Positively Natural – Pt II

THE NET THAT SHALL ENMESH THEM ALL

Now, the foregoing may be all well and good, but it is also the case that any such consignment of goods is open to a multitude of what economists call ‘rivalrous’ uses. If this is not true for that rare, individual batch of highly purpose-specific goods which we may have under consideration in some particular instance it will nonetheless still hold for the earlier, typically less use-constrained goods of which that batch is partially comprised, as well as for the later, more shop-ready goods to which it will in turn give rise and whose own market valuation, as we have seen, will help determine the price of their antecedents

Thus, it is the case that today’s producer good, needing to be bid away from an alternative use, must be deemed to be able to give rise to either a slug or a stream of future consumables just greater in cumulative, time-weighted value than it would in alternative hands, whether the last, most eager man whom we outbid in order to secure them intended them for a different productive end or for one involving immediate, exhaustive consumption.

Stated like this, it may all sound all very abstract, so let us try to illustrate it in more readily comprehensible terms.

Imagine that I come across a full-grown chicken, priced at $10 today and I estimate that it will lay eggs which I can later sell for at least $1.10. In such a circumstance, I will not baulk at paying up to a 10% interest rate for the loan of the money with which to buy the chuck and thus to tide me over the egg production cycle.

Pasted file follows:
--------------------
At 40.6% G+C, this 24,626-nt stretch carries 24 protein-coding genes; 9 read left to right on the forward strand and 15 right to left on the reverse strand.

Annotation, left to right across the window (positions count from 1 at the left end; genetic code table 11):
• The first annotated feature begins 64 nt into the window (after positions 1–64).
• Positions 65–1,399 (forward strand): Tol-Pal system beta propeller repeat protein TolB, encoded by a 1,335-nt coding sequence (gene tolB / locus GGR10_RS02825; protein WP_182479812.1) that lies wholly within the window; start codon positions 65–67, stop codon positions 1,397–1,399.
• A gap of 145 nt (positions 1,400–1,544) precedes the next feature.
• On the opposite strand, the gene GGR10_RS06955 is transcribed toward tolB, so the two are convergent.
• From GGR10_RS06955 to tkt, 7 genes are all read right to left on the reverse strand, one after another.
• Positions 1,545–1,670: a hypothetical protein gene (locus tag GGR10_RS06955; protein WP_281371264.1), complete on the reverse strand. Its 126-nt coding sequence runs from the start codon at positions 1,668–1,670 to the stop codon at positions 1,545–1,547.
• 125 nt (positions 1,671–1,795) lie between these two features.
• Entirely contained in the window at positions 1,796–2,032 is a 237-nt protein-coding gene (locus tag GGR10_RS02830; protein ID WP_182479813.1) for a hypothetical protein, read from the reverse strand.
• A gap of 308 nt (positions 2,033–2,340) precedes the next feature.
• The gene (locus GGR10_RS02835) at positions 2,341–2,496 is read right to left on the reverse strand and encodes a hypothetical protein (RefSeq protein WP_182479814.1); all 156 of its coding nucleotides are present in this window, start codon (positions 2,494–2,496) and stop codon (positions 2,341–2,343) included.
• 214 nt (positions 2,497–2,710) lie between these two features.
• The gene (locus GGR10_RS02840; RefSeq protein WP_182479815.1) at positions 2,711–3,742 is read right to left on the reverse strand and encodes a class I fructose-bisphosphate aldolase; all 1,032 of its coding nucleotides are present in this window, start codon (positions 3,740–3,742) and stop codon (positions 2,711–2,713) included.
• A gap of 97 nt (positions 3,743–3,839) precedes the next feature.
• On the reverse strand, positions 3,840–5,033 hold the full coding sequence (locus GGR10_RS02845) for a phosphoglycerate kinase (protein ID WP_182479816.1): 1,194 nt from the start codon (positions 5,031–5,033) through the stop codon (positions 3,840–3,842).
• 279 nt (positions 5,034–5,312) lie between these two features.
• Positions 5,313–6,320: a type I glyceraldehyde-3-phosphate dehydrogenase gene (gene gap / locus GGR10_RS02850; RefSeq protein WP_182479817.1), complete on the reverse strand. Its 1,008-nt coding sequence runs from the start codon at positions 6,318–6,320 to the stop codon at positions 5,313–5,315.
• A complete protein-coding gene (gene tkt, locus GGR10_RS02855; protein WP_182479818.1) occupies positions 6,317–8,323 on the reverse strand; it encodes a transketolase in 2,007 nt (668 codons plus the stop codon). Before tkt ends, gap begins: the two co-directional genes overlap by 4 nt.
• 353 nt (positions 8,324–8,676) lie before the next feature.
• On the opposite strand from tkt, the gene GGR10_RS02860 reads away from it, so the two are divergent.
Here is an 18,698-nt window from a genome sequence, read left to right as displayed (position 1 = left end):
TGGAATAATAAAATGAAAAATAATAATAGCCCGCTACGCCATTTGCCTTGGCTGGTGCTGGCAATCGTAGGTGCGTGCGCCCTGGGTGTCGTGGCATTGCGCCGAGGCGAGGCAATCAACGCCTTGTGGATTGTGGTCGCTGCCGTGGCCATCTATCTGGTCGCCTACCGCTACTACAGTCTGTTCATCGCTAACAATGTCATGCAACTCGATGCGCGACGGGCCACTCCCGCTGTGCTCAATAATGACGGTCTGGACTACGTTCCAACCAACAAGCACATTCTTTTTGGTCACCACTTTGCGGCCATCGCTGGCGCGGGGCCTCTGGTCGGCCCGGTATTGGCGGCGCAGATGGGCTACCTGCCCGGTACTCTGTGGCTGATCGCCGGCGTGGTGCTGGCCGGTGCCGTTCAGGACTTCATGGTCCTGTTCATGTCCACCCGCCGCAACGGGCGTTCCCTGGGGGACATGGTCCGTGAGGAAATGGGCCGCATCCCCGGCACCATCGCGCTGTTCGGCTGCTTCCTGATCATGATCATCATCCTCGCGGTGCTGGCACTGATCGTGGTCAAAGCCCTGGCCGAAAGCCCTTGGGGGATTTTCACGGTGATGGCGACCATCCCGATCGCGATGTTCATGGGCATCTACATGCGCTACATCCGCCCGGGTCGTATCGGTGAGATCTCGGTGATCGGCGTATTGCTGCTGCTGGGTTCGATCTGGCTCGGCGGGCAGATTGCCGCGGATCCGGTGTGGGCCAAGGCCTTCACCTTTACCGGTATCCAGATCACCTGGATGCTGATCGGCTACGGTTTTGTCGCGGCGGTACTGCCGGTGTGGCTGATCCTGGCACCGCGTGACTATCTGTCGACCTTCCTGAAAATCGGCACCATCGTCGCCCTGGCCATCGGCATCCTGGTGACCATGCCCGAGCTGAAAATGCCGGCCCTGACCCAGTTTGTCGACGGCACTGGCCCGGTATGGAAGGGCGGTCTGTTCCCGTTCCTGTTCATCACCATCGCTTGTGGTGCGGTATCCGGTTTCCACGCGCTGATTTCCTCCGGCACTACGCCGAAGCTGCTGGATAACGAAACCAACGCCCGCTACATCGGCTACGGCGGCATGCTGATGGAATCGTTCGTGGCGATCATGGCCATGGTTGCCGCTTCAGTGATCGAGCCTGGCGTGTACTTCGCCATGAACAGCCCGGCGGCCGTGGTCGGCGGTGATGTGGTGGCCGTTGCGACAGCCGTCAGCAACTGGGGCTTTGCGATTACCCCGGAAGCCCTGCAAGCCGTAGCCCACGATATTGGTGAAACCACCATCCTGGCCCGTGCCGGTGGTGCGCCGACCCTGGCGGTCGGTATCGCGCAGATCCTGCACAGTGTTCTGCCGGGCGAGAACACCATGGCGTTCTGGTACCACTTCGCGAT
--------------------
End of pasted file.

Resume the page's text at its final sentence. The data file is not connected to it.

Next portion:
However, in order for me to do so, it also has to be the case that the second most insistent bidder, the man whom I beat out at my bird’s auction, must not think he can make chicken sandwiches which sell for more than that same $1.10 or which he reckons can be made ready and delivered to his customer in a shorter time than it takes for the hen to lay my own saleable eggs. If he does, he will either outbid me for the hen or outbid me for the loan.

Nor can he be someone fancying the fowl for tonight’s dinner who values it more highly than the specimen weighing 10% more (or my eggs or my other rivals’ sandwiches) which might otherwise land on his table after an equivalent period of delay. If he had such an appetite, he would at once cancel the new savings he was previously intending to make, or liquidate the ones he has made in time gone by, in order to make his purchase of poultry.

In fact, such a man might even be inclined to take the other side of the trade from some third party who does still wish to defer consumption and thus borrow, against a promise of some other, future act of redemption, the consideration he requires to see me off.

In each of these cases, my competitor – whether would-be producer or aspiring end-consumer – would pay up and exclude me from the market if he thought he could be more productive of value in the same time horizon (or productive of the same value over a shorter one), or if he were more dismissive of future consumption opportunities in comparison to current ones (i.e., if his time preference were higher than mine).

Whether you look at it from the side of the funding being taken up or from that of the bird for which I, too, sought to acquire such monies, I may be driven out of the market in this manner, leaving all my budding entrepreneurial ambitions regrettably unfulfilled.